Many managers see a bigger value in technology than people. One leader I have known for years invested a fortune in tools that he saw at one recruitment event, and he told me that those tools would help him solve all the issues that people have not been able to solve for some time. That was a valid comment because some things can be resolved better with the right technology. But if your problems are managers and your company culture, then your new tool could triple your pipeline, but your results will be the same.

Recruitment is still about relationships and human interaction. That’s why recruiters are even better at collecting and sharing feedback from candidates and the market than any technology currently available.

Because my friend spent a small fortune on all those tools, I asked him how much money he invested in his team during the year to solve the issues he and his team were facing. He said, “These tools will give our recruitment team an advantage over our competitors, and those tools are not going to give notice and quit if we are paying them. Thanks to those tools, we are going to hire a more diverse team, and we will hire them faster.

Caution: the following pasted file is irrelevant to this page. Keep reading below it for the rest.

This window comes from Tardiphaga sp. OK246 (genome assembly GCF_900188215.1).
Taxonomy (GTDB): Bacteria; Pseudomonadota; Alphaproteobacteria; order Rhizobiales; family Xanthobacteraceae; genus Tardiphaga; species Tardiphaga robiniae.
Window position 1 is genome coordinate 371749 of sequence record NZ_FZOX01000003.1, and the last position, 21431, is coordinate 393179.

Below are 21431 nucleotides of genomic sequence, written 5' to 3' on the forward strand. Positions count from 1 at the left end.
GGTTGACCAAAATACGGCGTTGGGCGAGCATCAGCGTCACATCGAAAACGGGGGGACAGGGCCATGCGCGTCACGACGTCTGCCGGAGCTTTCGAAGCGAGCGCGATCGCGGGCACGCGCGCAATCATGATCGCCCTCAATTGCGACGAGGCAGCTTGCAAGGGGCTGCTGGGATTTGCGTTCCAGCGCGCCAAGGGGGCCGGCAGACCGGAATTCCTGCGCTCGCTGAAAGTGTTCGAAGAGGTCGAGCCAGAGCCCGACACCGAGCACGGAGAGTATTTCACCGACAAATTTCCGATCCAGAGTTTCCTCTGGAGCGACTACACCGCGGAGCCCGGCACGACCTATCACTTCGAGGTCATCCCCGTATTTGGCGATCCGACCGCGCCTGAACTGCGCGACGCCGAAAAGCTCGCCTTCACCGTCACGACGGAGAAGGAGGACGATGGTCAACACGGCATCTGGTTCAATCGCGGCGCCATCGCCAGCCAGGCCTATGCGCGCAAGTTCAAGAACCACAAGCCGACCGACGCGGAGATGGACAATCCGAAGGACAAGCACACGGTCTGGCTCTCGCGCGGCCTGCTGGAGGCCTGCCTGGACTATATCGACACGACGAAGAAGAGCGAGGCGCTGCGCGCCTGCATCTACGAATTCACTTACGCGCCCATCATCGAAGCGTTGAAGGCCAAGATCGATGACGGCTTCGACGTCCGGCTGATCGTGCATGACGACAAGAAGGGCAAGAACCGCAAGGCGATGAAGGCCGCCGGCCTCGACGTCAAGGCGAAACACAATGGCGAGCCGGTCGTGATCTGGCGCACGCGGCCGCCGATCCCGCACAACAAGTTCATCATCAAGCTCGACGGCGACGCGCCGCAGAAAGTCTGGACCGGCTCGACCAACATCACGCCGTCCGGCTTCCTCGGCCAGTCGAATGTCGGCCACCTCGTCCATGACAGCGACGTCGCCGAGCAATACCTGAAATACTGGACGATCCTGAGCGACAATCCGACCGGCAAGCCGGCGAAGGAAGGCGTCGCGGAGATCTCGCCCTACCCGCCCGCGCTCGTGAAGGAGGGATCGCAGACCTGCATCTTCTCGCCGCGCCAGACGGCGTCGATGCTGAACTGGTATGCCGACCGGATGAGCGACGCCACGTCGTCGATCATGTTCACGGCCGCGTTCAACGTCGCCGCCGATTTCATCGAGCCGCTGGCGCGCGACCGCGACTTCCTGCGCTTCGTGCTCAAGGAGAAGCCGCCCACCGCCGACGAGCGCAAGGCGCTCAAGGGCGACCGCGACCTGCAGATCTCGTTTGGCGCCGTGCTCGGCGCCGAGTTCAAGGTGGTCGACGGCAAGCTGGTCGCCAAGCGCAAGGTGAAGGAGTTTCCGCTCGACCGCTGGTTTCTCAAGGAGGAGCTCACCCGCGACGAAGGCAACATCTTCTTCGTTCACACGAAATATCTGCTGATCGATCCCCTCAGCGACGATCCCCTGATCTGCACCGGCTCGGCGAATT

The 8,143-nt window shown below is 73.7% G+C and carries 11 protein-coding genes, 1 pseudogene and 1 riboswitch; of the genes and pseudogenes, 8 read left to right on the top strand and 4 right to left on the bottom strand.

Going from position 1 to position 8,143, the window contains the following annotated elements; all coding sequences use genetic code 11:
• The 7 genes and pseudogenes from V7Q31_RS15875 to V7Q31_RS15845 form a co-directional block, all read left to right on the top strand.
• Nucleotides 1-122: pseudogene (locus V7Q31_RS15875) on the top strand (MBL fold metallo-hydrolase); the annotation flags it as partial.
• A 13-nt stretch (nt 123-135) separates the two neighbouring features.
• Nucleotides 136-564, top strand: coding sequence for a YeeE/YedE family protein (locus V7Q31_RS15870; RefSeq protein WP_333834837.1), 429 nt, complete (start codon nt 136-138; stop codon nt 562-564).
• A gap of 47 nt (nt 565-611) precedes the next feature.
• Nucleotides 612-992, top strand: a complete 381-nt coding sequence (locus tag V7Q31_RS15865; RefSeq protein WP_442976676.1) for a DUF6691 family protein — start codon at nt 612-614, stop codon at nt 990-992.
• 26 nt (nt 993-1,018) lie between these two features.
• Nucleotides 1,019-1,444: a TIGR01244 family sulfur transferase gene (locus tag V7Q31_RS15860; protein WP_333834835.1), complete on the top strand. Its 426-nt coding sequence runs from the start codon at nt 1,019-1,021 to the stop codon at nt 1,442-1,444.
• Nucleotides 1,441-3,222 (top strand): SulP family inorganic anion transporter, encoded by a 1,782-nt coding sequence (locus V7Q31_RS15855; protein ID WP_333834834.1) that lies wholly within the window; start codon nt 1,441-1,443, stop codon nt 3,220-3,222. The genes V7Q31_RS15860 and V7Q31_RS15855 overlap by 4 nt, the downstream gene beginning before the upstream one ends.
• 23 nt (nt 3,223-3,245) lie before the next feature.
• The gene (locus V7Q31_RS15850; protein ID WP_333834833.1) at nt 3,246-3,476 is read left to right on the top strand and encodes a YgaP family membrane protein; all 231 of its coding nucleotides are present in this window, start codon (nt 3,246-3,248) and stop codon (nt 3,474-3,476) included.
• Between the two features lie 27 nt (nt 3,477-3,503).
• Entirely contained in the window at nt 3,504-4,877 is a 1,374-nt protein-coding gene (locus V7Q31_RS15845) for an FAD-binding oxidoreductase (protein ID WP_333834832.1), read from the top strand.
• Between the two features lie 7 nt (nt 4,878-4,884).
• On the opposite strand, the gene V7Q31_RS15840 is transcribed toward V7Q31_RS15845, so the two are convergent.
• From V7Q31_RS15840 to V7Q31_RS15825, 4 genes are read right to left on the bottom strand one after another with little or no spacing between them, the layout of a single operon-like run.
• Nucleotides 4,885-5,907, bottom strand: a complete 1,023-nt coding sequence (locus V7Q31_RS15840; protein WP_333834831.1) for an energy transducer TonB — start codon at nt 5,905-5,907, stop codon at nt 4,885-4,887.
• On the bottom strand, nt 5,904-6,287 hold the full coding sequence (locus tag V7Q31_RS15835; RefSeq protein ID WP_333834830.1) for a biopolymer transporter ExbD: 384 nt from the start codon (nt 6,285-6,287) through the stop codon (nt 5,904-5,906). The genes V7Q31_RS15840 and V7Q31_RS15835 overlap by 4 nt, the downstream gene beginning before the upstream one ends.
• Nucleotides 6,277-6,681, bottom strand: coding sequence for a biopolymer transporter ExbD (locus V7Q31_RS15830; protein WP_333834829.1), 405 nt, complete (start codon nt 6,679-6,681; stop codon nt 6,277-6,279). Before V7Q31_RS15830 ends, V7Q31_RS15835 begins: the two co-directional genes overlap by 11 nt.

We met again a year later at a conference, and I asked him if those tools solved all his hiring problems. He told me that they were still struggling with hiring and didn’t solve 80% of their problems. He came to this conference to check out some new tools that just appeared on the market. The tools he bought were not that good as was promised to him, and even though they were able to find some candidates for his team, his recruiters were not able to convince those candidates effectively.

I asked the same question as before: “How much you invested in your team?” The answer was “Zero. We used our budget for those tools.” In the end, his recruitment team still didn’t get any proper training, and because the manager invested a fortune in those tools, he blamed others for not using those tools correctly, because those tools should work.